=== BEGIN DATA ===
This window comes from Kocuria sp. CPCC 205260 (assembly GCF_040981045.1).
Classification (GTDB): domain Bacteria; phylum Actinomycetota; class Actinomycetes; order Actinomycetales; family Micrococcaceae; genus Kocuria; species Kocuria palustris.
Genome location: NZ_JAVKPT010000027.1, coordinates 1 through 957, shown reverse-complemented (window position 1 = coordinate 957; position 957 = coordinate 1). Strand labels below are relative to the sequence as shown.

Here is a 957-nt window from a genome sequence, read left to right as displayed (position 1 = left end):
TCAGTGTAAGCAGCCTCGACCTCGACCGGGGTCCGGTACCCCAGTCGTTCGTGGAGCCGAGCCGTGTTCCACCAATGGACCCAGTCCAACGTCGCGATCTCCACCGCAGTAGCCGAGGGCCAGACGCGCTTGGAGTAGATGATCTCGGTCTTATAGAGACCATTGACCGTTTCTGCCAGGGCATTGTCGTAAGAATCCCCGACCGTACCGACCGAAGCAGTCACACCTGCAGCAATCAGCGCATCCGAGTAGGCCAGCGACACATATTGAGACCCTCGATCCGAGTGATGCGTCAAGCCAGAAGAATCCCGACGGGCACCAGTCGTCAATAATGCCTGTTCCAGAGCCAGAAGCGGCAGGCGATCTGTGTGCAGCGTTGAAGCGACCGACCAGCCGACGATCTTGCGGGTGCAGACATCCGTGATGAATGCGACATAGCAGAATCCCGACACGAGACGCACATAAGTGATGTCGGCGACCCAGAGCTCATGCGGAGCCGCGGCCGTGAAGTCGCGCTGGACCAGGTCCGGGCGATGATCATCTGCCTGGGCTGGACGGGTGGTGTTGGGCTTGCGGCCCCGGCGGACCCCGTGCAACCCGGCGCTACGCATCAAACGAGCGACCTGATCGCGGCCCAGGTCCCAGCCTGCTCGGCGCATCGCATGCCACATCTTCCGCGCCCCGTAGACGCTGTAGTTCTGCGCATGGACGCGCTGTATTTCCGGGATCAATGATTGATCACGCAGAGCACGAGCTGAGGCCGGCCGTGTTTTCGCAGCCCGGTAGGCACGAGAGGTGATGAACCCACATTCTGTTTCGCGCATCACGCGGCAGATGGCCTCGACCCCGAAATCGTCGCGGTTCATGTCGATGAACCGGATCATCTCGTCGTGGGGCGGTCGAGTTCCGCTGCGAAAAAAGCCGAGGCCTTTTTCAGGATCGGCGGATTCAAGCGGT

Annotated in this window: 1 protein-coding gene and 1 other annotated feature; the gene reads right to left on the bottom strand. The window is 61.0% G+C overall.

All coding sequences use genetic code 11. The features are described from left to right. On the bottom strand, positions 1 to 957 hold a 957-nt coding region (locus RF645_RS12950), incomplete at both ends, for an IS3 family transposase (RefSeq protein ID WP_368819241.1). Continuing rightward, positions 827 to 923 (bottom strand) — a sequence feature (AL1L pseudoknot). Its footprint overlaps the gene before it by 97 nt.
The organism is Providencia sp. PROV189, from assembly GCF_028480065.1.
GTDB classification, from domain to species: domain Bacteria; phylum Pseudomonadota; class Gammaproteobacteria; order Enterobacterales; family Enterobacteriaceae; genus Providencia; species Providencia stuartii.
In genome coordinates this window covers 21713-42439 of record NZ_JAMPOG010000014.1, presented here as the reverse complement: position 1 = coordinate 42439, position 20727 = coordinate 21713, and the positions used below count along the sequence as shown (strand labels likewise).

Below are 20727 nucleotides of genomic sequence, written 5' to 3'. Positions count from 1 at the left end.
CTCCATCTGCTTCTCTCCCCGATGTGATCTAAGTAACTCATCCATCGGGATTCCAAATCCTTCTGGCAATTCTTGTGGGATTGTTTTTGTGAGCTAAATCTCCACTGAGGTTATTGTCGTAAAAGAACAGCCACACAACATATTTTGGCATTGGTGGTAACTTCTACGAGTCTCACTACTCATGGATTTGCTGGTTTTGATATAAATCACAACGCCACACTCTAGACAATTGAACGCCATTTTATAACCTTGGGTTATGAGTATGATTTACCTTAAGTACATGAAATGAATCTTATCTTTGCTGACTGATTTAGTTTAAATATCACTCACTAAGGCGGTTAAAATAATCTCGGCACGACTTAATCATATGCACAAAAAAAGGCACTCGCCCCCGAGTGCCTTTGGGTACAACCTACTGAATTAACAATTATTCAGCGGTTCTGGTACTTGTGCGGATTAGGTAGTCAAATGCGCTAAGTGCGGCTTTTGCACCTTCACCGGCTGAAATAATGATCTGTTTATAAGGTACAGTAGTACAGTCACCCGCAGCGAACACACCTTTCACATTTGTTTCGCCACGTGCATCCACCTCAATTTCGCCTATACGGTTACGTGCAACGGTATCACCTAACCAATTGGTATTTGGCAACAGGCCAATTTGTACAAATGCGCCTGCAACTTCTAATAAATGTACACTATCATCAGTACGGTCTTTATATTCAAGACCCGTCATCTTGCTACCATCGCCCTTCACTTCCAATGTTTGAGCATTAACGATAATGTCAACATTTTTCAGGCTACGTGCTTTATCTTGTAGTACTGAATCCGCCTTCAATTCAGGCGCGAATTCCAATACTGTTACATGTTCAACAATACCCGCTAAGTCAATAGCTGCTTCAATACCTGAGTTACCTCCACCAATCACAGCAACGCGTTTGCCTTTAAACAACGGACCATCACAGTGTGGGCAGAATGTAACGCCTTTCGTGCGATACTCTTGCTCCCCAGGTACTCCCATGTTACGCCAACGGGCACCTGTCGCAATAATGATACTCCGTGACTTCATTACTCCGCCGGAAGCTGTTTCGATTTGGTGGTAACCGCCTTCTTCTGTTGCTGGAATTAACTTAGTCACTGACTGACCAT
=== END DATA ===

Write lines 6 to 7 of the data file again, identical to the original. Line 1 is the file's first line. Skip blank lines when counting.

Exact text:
Annotated in this window: 1 protein-coding gene and 1 other annotated feature; the gene reads right to left on the bottom strand. The window is 61.0% G+C overall.

All coding sequences use genetic code 11. The features are described from left to right. On the bottom strand, positions 1 to 957 hold a 957-nt coding region (locus RF645_RS12950), incomplete at both ends, for an IS3 family transposase (RefSeq protein ID WP_368819241.1). Continuing rightward, positions 827 to 923 (bottom strand) — a sequence feature (AL1L pseudoknot). Its footprint overlaps the gene before it by 97 nt.